Chrysler, GM line up for more government loans

Chrysler and General Motors are reportedly set to receive up to $16 billion in low-interest federal loans to be used toward retooling aging factories. This round of loans comes from a 2008 allotment granted to the United States Department of Energy.

A senior adviser to the DoE says that the department has been "quite engaged" with groups representing both automakers. The loans are part of a $25 million program funded by Congress back in 2008; just $9 billion has been handed out so far, leaving about $16 billion remaining.

Of that $16 billion, GM has applied for $14.4 billion and Chrysler has asked for $8.55 billion. Previous recipients have included Ford ($5.9 billion), Nissan ($1.6 billion), Tesla ($465 million), Fisker ($529 million) and a number of auto suppliers.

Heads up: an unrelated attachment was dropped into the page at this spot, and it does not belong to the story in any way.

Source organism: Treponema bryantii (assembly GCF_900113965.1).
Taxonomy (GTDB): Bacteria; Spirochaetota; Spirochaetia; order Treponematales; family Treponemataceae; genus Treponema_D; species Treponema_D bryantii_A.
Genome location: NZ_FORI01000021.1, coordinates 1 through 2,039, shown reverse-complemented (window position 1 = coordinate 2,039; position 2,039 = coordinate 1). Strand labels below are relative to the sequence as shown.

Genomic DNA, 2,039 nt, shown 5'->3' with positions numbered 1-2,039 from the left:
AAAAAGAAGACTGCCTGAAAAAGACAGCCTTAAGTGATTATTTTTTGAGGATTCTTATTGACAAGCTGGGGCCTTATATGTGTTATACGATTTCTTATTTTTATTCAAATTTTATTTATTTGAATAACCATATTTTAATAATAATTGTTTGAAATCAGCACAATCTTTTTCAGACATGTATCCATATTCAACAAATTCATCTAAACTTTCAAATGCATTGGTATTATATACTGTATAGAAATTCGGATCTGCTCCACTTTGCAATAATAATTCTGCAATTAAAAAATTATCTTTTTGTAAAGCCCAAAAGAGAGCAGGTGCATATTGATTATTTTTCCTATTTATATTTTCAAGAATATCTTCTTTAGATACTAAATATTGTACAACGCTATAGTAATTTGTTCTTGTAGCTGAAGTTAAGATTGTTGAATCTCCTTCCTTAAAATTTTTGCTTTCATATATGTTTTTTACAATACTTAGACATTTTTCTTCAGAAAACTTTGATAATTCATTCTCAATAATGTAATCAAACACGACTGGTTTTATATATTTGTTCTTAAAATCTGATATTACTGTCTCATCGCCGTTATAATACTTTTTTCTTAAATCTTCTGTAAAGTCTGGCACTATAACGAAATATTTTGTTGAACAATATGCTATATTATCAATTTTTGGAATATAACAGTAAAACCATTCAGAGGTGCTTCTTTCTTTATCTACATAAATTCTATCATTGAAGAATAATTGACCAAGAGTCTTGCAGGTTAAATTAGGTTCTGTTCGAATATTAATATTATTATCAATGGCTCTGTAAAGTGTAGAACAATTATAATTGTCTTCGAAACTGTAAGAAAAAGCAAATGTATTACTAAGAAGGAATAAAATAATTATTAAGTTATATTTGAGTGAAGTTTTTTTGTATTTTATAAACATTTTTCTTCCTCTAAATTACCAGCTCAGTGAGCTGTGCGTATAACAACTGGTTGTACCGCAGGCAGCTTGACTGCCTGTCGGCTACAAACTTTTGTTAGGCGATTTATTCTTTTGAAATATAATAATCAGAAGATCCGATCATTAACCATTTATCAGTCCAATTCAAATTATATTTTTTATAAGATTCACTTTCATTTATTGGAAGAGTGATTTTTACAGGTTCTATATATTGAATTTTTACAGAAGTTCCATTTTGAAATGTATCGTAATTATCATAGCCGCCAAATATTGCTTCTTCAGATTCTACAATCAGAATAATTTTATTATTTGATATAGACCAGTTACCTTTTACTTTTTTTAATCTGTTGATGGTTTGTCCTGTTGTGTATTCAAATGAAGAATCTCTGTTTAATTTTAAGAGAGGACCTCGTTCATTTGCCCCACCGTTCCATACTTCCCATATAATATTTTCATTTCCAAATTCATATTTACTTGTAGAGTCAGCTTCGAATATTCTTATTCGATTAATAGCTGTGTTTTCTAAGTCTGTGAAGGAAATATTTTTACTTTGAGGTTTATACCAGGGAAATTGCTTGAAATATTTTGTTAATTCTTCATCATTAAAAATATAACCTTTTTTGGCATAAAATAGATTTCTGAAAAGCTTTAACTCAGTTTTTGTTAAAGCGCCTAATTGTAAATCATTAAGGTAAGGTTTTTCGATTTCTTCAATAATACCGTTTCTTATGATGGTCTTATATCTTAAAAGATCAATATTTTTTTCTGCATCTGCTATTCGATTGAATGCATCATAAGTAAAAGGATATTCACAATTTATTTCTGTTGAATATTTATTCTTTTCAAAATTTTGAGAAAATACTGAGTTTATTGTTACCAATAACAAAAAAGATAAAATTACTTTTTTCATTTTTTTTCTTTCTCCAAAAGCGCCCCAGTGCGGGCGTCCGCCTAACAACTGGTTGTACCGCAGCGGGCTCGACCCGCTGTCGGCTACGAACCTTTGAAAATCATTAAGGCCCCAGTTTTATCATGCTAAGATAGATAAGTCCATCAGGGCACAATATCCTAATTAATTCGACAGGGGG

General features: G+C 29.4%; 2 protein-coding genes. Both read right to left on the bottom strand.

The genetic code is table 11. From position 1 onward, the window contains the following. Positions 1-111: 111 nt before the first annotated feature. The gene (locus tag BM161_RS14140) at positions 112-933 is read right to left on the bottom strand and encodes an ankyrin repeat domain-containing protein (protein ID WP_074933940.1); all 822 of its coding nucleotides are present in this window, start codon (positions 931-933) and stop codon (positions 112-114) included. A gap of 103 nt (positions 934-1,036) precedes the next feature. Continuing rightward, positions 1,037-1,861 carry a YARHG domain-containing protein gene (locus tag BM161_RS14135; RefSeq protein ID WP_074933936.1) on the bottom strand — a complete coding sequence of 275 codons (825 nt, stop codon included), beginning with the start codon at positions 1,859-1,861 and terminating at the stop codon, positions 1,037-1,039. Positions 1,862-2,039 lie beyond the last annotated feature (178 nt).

"Project finance details need to be worked through, but those things are working out just fine as we work directly with the companies," DoE spokesman Matt Rogers said. "It's really a process of making sure that each of the projects that they have are in fact competitive."

The loans are to be used for retooling existing plants to produce either greener vehicles or the parts necessary to make more fuel-efficient vehicles. Plants need to demonstrate that they are replacing old methods with more efficient plans in order to be granted the DoE's funding.